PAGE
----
“My sheep hear my voice, and they follow me.”
There’s something about hearing a voice isn’t there? My first time away from home I lived in France in a dorm that had only one phone. I remember how eagerly I looked forward to my dad’s weekly call. Because of the time difference I had to creep downstairs in the early morning to catch the call coming through; I didn’t mind the cold tiles or the early hour, I liked so much to hear his voice.
Jesus’ voice to us is the same. We like so much to hear that voice! I can’t hear him like I heard my dad on the phone, but when we read his words, or when we think of them through the day, it is as though his voice is speaking in our ears; his voice warms and strengthens our hearts.
“Come unto me all you who are weary and heavy laden and I will give you rest.”
“I am the living water, he who comes to me will never thirst.”
“I am the light of the world. He who follows me will not have darkness, but have the light of life.”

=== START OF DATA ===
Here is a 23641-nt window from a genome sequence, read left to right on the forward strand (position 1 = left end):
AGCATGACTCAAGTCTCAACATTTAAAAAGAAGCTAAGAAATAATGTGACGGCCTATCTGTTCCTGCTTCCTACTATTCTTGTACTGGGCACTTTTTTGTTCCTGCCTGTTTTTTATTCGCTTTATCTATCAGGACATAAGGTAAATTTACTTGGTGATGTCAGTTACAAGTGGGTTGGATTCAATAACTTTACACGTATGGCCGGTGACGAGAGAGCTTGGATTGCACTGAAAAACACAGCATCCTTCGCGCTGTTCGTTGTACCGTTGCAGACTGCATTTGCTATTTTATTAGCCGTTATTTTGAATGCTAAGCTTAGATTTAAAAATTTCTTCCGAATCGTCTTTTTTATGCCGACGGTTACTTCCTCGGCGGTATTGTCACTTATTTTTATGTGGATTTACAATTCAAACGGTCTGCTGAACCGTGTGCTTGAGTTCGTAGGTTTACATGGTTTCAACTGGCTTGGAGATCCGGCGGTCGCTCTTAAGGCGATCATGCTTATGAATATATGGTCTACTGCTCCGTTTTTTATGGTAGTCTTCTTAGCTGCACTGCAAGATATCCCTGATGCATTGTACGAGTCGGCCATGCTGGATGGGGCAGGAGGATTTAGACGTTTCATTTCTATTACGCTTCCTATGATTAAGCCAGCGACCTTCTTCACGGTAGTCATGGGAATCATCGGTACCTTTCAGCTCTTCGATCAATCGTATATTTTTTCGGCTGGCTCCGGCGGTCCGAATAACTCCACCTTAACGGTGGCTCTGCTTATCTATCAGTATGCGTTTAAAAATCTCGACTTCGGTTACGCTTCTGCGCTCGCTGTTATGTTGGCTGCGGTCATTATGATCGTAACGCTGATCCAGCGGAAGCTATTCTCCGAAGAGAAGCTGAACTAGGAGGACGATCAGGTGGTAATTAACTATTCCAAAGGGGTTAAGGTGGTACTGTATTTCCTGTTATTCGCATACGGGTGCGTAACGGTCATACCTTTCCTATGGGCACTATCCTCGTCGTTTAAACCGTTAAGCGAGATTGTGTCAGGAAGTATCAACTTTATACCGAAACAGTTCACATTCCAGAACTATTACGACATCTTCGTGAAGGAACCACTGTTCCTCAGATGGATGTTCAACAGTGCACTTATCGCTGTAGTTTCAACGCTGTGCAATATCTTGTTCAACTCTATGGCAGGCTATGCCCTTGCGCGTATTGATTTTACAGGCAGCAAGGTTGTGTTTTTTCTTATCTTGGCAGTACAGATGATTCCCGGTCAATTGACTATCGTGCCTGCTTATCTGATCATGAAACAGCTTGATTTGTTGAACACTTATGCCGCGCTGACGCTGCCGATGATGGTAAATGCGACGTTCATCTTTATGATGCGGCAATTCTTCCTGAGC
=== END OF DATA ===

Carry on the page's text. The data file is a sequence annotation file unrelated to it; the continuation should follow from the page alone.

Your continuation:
“I am the resurrection and the life. He who believes in me will never die.”
In the little hymn below, Horatius Bonar tells us how he heard these words of Jesus, and how he responded; he believed him, he came to him. “How do we come to God?” Bonar asked his congregation one Sunday. We come with our sins, he said. We come with our weariness, our thirst, and our need. In fact, these are the only ways we can come to God, or we can’t come at all.
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I heard the voice of Jesus say, “Come unto me and rest;
lay down, O weary one, lay down your head upon my breast.”
I came to Jesus as I was, weary and worn and sad;
I found in him a resting place, and he has made me glad.
I heard the voice of Jesus say, “Behold, I freely give
the living water; thirsty one, stoop down and drink, and live.”
I came to Jesus, and I drank of that life-giving stream;
my thirst was quenched, my soul revived, and now I live in him.
I heard the voice of Jesus say, “l am this dark world’s light;
look unto me, your morn shall rise, and all your days be bright.”
I looked to Jesus, and I found in him my Star, my Sun;
And in that light of life I’ll walk, til traveling days are done.
Horatius Bonar, 1846